Comparing which players are going after regional markets, and how they stack up, isn’t easy. Foreign-based groups such as Swiss players UBS and Julius Baer, for example, rely on their ability to reach clients via intermediaries i.e. accountants and lawyers as well by the word of mouth. There are no UBS or Julius Baer ATMs in Birmingham or Oxford. Barclays, Lloyds or HSBC have had a long-running retail presence to put their brands in the forefront. Coutts has 14 offices, including London, making it the most “spread-out” of the private banks across the UK.
Some bank clients who reside in the UK regions might prefer a large, international bank such as UBS or HSBC Private Banking if they have significant global investment and business exposures; another HNW or UHNW person living a few miles away might have purely UK-based concerns and go for a more domestic house such as Coutts. It is also worth noting that among the ranks of HNW Britons, there is a large cohort of immigrants who might prefer a more international offering and the brand associated with it.
It appears at this stage that it is more common for wealth management houses such as Schroders Personal Wealth and Brewin Dolphin, for example, to have a large regional footprint than is the case with private banks, notes Caroline Burkart, associate partner, client insight for Human Capital Solutions at Aon.
So how much sense does it make for big banks and other players to spend money on regional build-outs? One source, who asked not to be named, told this news service that he isn’t sure how wise it is for banks to invest millions in teams of RMs and personnel to run regional offices, particularly as the pandemic and the increased use of digital tools has weakened the need for in-person contact. In the case of the most exclusive private banks, many of their ultra-wealthy clients prefer to visit London for big meetings. “They like to see people and they tend to travel a lot anyway.”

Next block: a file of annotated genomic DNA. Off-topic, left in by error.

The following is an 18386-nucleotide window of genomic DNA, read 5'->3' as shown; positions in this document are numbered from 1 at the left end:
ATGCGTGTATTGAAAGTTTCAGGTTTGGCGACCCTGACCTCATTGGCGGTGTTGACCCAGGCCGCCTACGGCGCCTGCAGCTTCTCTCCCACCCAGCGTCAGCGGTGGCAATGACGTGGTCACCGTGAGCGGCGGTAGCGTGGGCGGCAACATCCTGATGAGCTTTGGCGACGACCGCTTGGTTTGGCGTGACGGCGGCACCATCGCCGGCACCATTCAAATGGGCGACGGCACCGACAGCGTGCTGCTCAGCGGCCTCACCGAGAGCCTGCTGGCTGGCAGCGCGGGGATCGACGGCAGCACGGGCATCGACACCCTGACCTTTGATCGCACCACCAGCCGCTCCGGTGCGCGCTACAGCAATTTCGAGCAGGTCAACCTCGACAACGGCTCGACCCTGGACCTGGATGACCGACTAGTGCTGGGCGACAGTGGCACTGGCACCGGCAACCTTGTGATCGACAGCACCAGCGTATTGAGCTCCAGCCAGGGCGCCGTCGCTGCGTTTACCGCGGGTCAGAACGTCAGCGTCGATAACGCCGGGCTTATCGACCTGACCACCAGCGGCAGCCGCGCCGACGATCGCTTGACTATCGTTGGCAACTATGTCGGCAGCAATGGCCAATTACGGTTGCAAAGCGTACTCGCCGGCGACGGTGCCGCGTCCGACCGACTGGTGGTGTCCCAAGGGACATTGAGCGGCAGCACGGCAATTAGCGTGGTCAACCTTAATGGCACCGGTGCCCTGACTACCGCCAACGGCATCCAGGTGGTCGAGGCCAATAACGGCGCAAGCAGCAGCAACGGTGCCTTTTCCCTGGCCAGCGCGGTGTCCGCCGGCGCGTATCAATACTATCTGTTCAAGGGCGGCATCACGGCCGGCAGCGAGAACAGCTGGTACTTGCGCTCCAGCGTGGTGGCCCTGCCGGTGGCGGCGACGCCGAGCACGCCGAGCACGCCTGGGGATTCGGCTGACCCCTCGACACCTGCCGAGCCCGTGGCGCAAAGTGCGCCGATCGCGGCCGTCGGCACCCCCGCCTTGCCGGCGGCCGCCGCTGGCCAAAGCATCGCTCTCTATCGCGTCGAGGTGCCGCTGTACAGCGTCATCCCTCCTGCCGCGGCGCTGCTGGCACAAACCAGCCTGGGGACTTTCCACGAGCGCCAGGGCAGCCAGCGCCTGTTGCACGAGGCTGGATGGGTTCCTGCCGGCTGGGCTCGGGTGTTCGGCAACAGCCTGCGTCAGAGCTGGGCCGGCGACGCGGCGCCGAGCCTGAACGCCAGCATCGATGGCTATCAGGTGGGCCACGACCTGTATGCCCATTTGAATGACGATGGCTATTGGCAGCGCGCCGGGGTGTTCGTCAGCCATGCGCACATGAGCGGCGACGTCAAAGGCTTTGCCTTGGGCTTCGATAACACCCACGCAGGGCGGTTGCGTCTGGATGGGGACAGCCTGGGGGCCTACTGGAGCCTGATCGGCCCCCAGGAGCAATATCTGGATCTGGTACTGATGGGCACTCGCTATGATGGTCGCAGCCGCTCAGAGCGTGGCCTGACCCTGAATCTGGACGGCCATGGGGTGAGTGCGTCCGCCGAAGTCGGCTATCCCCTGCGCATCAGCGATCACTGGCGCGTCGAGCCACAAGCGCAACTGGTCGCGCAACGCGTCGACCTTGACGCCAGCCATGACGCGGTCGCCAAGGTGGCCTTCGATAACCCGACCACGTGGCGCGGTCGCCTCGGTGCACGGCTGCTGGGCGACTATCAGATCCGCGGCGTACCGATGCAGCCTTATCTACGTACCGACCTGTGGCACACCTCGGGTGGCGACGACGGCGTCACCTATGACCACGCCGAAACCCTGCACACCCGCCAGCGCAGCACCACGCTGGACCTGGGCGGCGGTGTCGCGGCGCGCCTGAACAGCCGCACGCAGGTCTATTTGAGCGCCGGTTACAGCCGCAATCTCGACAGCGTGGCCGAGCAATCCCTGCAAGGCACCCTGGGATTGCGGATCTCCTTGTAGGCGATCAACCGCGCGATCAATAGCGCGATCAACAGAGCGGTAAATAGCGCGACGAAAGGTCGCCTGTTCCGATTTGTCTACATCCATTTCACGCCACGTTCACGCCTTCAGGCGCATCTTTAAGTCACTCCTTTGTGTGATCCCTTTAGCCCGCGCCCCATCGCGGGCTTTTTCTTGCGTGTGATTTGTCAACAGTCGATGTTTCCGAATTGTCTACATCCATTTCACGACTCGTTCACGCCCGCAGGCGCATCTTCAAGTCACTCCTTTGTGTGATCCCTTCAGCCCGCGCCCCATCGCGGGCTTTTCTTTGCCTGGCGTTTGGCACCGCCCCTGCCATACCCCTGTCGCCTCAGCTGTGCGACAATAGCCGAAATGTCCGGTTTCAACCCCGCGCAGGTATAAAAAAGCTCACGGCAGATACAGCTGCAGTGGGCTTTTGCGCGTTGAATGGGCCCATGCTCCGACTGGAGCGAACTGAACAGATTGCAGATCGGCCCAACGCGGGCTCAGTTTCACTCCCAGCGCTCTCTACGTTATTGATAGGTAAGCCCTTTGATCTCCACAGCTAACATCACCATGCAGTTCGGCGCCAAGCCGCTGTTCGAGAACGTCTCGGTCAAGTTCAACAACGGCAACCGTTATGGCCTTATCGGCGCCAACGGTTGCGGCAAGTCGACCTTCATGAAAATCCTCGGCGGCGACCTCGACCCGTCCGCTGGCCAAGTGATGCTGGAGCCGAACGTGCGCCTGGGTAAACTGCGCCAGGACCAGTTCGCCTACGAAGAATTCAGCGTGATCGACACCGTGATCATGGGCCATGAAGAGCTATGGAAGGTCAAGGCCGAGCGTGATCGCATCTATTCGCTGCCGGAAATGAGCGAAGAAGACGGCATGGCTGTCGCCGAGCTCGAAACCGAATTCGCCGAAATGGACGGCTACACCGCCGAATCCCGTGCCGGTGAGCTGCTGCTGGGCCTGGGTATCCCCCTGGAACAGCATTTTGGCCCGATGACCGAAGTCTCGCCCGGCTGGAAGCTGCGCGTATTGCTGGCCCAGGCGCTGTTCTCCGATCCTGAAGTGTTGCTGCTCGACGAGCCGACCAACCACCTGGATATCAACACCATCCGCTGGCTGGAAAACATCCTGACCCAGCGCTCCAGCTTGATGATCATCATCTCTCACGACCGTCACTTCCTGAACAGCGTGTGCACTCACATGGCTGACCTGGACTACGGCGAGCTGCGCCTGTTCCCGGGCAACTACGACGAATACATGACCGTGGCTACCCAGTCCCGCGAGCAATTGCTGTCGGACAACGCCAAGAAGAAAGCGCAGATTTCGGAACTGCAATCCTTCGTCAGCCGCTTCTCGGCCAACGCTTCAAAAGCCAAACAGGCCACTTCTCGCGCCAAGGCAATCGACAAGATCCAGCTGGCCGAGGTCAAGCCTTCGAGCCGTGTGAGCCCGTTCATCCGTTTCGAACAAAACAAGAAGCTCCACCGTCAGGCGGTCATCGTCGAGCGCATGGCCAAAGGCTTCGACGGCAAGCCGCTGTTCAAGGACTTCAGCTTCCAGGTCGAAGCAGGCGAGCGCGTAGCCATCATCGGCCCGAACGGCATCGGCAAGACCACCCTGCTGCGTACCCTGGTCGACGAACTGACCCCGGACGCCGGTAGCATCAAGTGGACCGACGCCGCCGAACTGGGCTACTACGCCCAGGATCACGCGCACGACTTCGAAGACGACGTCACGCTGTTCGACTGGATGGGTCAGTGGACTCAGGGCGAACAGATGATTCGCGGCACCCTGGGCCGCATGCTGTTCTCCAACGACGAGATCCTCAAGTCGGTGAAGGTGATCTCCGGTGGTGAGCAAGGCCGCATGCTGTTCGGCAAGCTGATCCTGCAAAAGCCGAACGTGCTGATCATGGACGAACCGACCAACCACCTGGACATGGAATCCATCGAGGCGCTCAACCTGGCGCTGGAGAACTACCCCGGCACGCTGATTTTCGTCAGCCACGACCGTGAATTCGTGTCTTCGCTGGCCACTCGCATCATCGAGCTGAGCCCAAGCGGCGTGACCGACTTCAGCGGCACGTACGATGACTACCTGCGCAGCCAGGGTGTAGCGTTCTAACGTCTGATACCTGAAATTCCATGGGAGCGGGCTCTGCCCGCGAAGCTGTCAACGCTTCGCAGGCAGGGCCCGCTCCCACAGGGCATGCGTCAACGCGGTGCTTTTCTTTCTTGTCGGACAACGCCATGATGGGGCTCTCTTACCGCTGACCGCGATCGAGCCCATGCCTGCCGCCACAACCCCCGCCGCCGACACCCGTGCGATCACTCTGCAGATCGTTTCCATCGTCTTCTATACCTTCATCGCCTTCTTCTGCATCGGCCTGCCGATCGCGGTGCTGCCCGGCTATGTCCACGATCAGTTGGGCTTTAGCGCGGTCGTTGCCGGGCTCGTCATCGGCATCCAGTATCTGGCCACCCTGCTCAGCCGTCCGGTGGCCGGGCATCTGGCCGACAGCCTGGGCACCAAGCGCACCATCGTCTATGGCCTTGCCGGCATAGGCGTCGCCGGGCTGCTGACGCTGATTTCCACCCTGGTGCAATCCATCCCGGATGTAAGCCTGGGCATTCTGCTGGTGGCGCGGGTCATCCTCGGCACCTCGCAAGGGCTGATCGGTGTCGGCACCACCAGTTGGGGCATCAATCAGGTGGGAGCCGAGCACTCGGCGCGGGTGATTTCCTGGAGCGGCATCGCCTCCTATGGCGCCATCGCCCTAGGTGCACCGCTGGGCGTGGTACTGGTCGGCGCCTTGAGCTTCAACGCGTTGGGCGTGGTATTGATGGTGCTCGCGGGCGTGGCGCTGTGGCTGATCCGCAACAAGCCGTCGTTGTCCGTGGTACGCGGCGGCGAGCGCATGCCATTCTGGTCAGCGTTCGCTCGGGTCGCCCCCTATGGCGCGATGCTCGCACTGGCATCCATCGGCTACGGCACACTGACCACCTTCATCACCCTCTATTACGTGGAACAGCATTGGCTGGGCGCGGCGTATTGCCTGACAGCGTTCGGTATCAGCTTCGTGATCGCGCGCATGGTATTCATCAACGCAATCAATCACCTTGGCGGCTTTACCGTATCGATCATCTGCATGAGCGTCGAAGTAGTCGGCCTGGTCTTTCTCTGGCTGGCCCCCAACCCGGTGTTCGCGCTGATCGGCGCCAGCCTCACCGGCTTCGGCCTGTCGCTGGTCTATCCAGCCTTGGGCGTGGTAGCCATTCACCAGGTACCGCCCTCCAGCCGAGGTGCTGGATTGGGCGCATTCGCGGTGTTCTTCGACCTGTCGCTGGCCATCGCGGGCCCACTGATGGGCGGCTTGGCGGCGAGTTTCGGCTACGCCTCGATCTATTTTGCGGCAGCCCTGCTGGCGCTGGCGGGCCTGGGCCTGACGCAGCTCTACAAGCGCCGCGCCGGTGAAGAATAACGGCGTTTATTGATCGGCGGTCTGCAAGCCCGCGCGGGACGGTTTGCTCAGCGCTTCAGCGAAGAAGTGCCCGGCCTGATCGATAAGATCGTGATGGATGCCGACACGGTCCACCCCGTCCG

Some of the regional offices make money serving HNW and ultra-HNW individuals who have had liquidity events or who have retired. In the latter case, they tend to be relatively “sticky” clients in terms of turnover, the person said. For younger HNW individuals and those rising up the ranks, it is unclear how much use they’ll make of regional offices, the person added.
The benefits of having a wide regional office footprint might be debated, and as the lockdowns have shown, old assumptions about how a business must interact with clients are being torn up. Boasting a range of offices around the country might not appear wise unless they can generate a decent return. Heads could roll if big numbers don’t roll in. But even in this digital age, and when the structure of the UK economic landscape appears to be shifting, having one’s brand dotted around the country might be a necessary investment, even if it takes time to bear fruit. Banking and wealth management is, so its practitioners say, about the long haul, not the quick fix.